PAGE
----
Bow Davis carried pink hubba bubba gum. The too sweet, the too much kind. He chewed whenever we began on mission of traveled. I have never seen him without the package of the scrap wrappers which he would fold in to small paper boats. It was hard not to be close to him. I remember him telling jokes and giving me hug on my birthday. Like a kid.
Bow had dark curly hair. Even with his head shaved you could see the small ring pattern on his scalp. He wasn’t particularly good looking. He had a particularly round face despite being real thing which made him look particularly young. There were once rumors that spread that he had taken the draft in place of someone else. It didn’t help that he had a very bright personality as well.
But the war did not care.
During a squad raid of a small village on the mountain side, he had lost his life. Word got around that he hesitated to shoot a family, and the mother, scared to death, stabbed him with a kitchen knife. That family was later terminated by the other squad members. The rest of us knew that something like this would happen eventually, however that did not mean it hurt any less. It was one of the more tragic endings. One undeserved.
It reminded me of the hedgehog’s dilemma. As soldiers we seek comfort in small things, such as human bond, but the closer we get, the harder it becomes to do our jobs. Thus many soldiers carried around material vices, in his case the gum. Even when the gum got wet and soggy, he would still pop one into his mouth and tell us the story of how his mom used to buy them for him whenever he got an A on a test.
For a long time this event quite bothered me. The idea that the woman had just tried to protect her own child’s life, even in giving up her own life as well as that of the soldier. This common sense which we had to disregard in hopes of a greater good. This moral ambiguity came across most of the soldiers. Those who were unable to ignore the fact often died. Case and point.
When it was announced that bow had died, a very few of us had cried. It was the realization that if you don’t shape up that would be the end. None of us wanted to admit however, that it was his own fault.
It was not his fault.
At the time of the raid, we were relatively close to an outpost station. Fellow troop mates and I took shift carrying his body back, in hopes he would be able to be returned to his family. With each stepped his body seemed to get colder and colder. I often wondered if it was even worth all the trouble.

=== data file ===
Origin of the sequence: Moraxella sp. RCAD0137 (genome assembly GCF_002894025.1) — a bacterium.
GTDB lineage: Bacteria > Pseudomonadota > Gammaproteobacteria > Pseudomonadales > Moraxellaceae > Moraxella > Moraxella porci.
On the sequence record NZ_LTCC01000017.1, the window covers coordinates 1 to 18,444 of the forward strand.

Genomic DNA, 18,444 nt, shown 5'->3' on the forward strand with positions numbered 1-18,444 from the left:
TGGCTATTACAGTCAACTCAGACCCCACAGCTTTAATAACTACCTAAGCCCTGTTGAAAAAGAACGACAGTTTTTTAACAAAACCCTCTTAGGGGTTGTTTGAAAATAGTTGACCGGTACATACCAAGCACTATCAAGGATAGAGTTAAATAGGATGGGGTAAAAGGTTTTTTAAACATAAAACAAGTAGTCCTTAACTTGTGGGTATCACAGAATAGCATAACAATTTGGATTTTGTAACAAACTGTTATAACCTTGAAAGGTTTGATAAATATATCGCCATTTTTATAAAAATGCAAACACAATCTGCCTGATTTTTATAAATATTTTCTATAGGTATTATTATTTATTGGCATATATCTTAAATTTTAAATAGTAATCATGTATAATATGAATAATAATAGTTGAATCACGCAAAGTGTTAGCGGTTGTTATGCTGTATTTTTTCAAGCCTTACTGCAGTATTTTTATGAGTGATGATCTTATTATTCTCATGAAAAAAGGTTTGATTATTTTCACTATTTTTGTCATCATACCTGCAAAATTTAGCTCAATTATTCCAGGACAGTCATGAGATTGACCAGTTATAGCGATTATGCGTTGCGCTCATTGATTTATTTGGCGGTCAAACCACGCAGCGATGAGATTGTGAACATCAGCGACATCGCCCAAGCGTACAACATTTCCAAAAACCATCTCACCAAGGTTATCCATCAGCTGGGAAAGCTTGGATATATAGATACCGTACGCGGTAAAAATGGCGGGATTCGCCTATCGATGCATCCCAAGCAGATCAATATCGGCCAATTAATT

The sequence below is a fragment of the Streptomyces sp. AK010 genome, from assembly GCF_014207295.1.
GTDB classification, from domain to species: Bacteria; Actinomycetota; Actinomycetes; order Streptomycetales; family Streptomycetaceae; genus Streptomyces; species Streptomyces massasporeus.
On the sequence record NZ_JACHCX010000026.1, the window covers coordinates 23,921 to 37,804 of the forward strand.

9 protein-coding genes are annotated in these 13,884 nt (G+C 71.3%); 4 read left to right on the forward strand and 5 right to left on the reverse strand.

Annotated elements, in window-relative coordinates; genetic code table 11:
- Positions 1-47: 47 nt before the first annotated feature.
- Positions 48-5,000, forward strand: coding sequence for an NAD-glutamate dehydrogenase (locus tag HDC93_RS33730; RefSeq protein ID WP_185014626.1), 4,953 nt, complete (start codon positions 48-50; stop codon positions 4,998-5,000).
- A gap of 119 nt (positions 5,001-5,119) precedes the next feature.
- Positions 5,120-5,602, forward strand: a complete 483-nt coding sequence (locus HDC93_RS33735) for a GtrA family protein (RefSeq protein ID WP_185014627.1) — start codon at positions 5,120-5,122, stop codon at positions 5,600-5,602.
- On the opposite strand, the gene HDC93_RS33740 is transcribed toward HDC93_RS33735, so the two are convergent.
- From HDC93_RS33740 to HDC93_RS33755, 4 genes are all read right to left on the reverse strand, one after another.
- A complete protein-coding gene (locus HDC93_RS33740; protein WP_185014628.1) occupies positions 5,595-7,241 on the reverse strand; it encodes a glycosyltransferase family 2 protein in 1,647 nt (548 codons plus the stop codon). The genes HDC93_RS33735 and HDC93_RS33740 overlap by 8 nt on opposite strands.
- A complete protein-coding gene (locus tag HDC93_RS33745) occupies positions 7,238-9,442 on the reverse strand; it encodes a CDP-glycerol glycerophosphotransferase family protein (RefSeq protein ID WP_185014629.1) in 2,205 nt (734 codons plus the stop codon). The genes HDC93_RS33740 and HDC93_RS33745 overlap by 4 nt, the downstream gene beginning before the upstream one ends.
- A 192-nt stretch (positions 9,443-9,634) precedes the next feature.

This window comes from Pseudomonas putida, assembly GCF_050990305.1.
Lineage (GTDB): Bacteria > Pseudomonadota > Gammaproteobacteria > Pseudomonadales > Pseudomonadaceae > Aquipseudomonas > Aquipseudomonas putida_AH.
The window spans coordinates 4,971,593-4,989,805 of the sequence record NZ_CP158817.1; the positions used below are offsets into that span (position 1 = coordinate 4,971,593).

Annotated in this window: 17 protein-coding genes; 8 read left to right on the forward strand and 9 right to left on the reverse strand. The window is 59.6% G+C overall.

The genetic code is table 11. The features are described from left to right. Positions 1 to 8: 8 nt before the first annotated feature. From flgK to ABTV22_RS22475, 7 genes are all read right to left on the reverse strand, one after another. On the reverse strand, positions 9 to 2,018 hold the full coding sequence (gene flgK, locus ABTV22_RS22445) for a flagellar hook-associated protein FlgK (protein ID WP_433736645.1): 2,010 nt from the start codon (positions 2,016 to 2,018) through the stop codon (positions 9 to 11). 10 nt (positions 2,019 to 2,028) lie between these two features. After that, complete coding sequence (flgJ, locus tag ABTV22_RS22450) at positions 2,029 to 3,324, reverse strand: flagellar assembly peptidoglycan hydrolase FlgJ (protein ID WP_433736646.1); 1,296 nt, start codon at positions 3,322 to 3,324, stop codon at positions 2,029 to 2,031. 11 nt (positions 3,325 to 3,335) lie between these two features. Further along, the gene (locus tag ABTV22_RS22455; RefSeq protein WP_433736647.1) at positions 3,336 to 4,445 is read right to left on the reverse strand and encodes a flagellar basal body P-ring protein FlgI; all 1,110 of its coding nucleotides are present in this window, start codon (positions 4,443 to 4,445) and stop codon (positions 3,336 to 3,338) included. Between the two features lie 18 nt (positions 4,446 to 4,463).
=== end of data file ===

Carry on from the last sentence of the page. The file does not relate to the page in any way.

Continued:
We carried on with our missions. Tried to not think about thinks that mean too much.
As soldiers we had to ignore all common sense and out personal feeling for the sake of fighting for a cause we were forcefully put into.
Three weeks later I was injured during hand to hand combat, breaking my ankle. I was then dispatched and allowed to return home fo the time being. There I decided to visit his family and explain what my thoughts of him was. They were very humbled by the fact that he was an optimist even in situations ife that. It seems like you either stay innocent and die early of watch yourself become empty, pouring so much of ourselves out.
They then took me to visit his grave.
The air was partucatry fresh because it laid right next to the sea. I would see the white boats docked in the distance. It reminded me of the small boats he would fold out of the leftover gum wrapper, which he would refuse to throw away.
The plaque read:
Bow Davis, 1940-1962
A beloved son and soldier
Despite spending so much time with him, I had never asked for his age.
5 years my junior.
In five years you could graduate college, travel to other countries, settle down, get a job, have kids and so on. But those 5 years were ripped away from him, along with the rest of his life.
His family then thanked be for coming, and I proceeded to return home. Driving back was an unreal experience which made me have to pull over on the roadside and burst into tears. Back then it didn’t mean much. Another of the thousands of young soldiers who were unlucky. It seemed so much real to me know, that they were in fact not random people, but those who had lives of their own which I had no idea about.
After my ankle healed I returned to Vietnam. I didn’t talk much to the other soldiers out of courtesy.